Apart from our technical team from Digitas, we are just a bunch of creatively driven individuals endlessly asking each other a thousand “what ifs…” The market is so ready for these kinds of engagements. The result is proof that our audience is more sophisticated and digitally savvy than most think.

You recently used the sounds of Nescafé’s sustainable farm to create mindfulness music tracks, released on Spotify. How did you get the idea of using the sounds of leaves, soil, water, wind and coffee beans to make music?

The brief was to help communicate Nescafe’s sustainability plan during the country’s longest Covid lockdown. We knew no one would be interested in a sustainability campaign while worrying about their wellbeing. So, we shifted our creative approach from informing about sustainability to making people feel the healing power of nature. That’s how “From Farm to Mind” was born, a soundtrack that inspires people to give their minds a coffee break.

“It always feels good when your work affects people in a positive way.”

We sampled different calming sounds from Nescafe’s farm and used them as the key ingredient in producing the tracks. It was fascinating how sounds that are almost unnoticeable can have real soothing effects on our body and mind. It even gave us a lift during some of the most challenging stages of the project. It really works!

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From there, we collaborated with a top music producer, Hoang Touliver and rising R&B singer My Anh. The lyrics contain parallel meanings between taking care of our minds just like how we take care of our environment. You know that feeling when you know you are on to something really good? This project gave us that feeling.

How have people responded to the album?

It always feels good when your work affects people in a positive way. The campaign achieved 16.3 million streams across 4 music platforms, which helped lift the brand scores up 100% in positive sentiment and up 77% in relevancy.

“I have grown individually as much as the Vietnam Ad Industry has grown.”

Our brave clients celebrated the phenomenal results by shipping Nescafe mindfulness kits to each member of our team equipped with delicious coffee and a free one-year Spotify membership. Happy days!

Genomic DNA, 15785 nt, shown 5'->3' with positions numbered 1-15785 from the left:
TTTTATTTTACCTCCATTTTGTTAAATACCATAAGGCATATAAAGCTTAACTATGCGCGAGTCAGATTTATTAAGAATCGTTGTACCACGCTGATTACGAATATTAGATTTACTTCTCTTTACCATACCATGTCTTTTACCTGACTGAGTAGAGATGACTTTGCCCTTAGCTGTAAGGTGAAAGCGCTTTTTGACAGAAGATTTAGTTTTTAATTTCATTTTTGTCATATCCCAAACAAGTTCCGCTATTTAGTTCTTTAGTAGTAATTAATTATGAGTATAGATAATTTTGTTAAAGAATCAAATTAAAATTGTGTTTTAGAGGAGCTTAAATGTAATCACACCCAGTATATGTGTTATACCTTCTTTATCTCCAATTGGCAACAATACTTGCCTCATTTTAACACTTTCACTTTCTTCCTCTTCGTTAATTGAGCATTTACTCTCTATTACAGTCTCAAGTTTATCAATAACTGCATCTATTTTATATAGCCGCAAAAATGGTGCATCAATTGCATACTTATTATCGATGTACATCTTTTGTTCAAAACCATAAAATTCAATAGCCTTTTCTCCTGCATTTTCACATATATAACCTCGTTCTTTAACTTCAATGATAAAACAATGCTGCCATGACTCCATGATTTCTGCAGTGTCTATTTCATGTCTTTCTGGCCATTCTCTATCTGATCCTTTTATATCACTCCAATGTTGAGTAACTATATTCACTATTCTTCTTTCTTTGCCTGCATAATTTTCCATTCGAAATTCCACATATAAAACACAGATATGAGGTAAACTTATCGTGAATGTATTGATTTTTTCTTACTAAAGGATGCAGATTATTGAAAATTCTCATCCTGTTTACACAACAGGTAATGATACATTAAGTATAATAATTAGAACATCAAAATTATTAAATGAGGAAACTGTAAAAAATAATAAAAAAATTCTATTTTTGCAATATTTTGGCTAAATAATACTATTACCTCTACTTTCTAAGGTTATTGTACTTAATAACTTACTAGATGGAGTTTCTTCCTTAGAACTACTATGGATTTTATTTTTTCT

You also made ‘Music in a Can’ for Heineken where people could make their own music mix and see cans come to life through AR. Does beer really taste better with music?

This was Leo Burnett Vietnam’s most engaging campaign of the year. It’s also their most awarded campaign for 2021. We always dream of doing big things with big brands and bringing technology and platforms to the core of the idea. So, to create this with Heineken was really special. At the end of it all, we realized that beer doesn’t taste better with music. It’s music that sounds better with Heineken!

Both of these ideas involve music and playlists. Are you a musical bunch at Publicis Groupe Vietnam?

I think we are all frustrated rock stars. A lot of us play music as a hobby, which also fuels our creative juices. We haven’t formed a Publicis Groupe band yet though. Maybe that should be my next project… stay tuned. Right now, Weirdcore, Lo-fi beats, futurefunk and video game music are my most explored genres, according to Spotify Wrapped 2021. (I don’t know if this was really me, or my daughter has been logging in to my account.)

It’s been a tough year with Vietnam enduring its longest lockdowns yet. What have you learned personally?

Over the past 20 or so months of our collective experience, I’ve grown fond of the word “grateful”.  Because there’s so much to appreciate – the resilience and dedication of our industry, the resulting groundbreaking work, and being part of a network that immerses me with all of these bold and engaging ideas. I am excited for what’s to come. I am thrilled about the future. And, of course, I am grateful for another year doing what I love.

Bobby McGill

Bobby McGill

Bobby is the founder and publisher of Branding in Asia.